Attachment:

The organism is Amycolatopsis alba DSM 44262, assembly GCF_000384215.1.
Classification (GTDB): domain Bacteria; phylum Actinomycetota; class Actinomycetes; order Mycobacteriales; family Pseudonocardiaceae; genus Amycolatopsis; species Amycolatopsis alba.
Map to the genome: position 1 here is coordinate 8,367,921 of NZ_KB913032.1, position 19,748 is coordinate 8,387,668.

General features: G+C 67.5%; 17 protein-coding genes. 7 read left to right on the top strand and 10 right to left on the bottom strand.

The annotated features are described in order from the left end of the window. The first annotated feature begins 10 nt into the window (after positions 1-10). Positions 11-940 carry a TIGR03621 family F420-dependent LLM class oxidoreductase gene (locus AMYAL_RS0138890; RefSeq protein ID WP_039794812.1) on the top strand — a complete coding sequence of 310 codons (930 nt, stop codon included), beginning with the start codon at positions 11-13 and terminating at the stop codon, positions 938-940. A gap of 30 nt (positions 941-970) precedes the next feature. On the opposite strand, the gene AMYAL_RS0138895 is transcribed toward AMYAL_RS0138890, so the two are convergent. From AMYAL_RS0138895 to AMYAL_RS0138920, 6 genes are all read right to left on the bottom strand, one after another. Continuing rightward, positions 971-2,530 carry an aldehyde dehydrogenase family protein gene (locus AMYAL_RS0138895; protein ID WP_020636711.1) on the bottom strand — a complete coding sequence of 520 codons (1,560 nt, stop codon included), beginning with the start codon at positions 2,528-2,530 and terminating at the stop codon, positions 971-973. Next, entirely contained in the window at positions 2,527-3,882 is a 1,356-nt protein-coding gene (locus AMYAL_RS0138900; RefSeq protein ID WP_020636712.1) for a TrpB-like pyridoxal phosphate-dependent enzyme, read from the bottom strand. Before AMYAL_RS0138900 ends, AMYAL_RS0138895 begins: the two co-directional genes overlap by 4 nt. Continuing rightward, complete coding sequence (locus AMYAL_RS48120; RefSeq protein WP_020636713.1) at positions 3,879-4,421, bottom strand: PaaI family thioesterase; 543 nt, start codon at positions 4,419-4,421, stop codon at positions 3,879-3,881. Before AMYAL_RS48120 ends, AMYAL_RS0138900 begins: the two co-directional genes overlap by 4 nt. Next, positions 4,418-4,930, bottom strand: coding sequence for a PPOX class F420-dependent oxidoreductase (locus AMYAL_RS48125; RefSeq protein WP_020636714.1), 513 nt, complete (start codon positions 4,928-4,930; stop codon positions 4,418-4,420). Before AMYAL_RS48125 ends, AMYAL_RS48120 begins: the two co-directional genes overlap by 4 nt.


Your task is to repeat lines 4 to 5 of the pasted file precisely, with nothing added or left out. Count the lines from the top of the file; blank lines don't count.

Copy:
General features: G+C 67.5%; 17 protein-coding genes. 7 read left to right on the top strand and 10 right to left on the bottom strand.

The annotated features are described in order from the left end of the window. The first annotated feature begins 10 nt into the window (after positions 1-10). Positions 11-940 carry a TIGR03621 family F420-dependent LLM class oxidoreductase gene (locus AMYAL_RS0138890; RefSeq protein ID WP_039794812.1) on the top strand — a complete coding sequence of 310 codons (930 nt, stop codon included), beginning with the start codon at positions 11-13 and terminating at the stop codon, positions 938-940. A gap of 30 nt (positions 941-970) precedes the next feature. On the opposite strand, the gene AMYAL_RS0138895 is transcribed toward AMYAL_RS0138890, so the two are convergent. From AMYAL_RS0138895 to AMYAL_RS0138920, 6 genes are all read right to left on the bottom strand, one after another. Continuing rightward, positions 971-2,530 carry an aldehyde dehydrogenase family protein gene (locus AMYAL_RS0138895; protein ID WP_020636711.1) on the bottom strand — a complete coding sequence of 520 codons (1,560 nt, stop codon included), beginning with the start codon at positions 2,528-2,530 and terminating at the stop codon, positions 971-973. Next, entirely contained in the window at positions 2,527-3,882 is a 1,356-nt protein-coding gene (locus AMYAL_RS0138900; RefSeq protein ID WP_020636712.1) for a TrpB-like pyridoxal phosphate-dependent enzyme, read from the bottom strand. Before AMYAL_RS0138900 ends, AMYAL_RS0138895 begins: the two co-directional genes overlap by 4 nt. Continuing rightward, complete coding sequence (locus AMYAL_RS48120; RefSeq protein WP_020636713.1) at positions 3,879-4,421, bottom strand: PaaI family thioesterase; 543 nt, start codon at positions 4,419-4,421, stop codon at positions 3,879-3,881. Before AMYAL_RS48120 ends, AMYAL_RS0138900 begins: the two co-directional genes overlap by 4 nt. Next, positions 4,418-4,930, bottom strand: coding sequence for a PPOX class F420-dependent oxidoreductase (locus AMYAL_RS48125; RefSeq protein WP_020636714.1), 513 nt, complete (start codon positions 4,928-4,930; stop codon positions 4,418-4,420). Before AMYAL_RS48125 ends, AMYAL_RS48120 begins: the two co-directional genes overlap by 4 nt.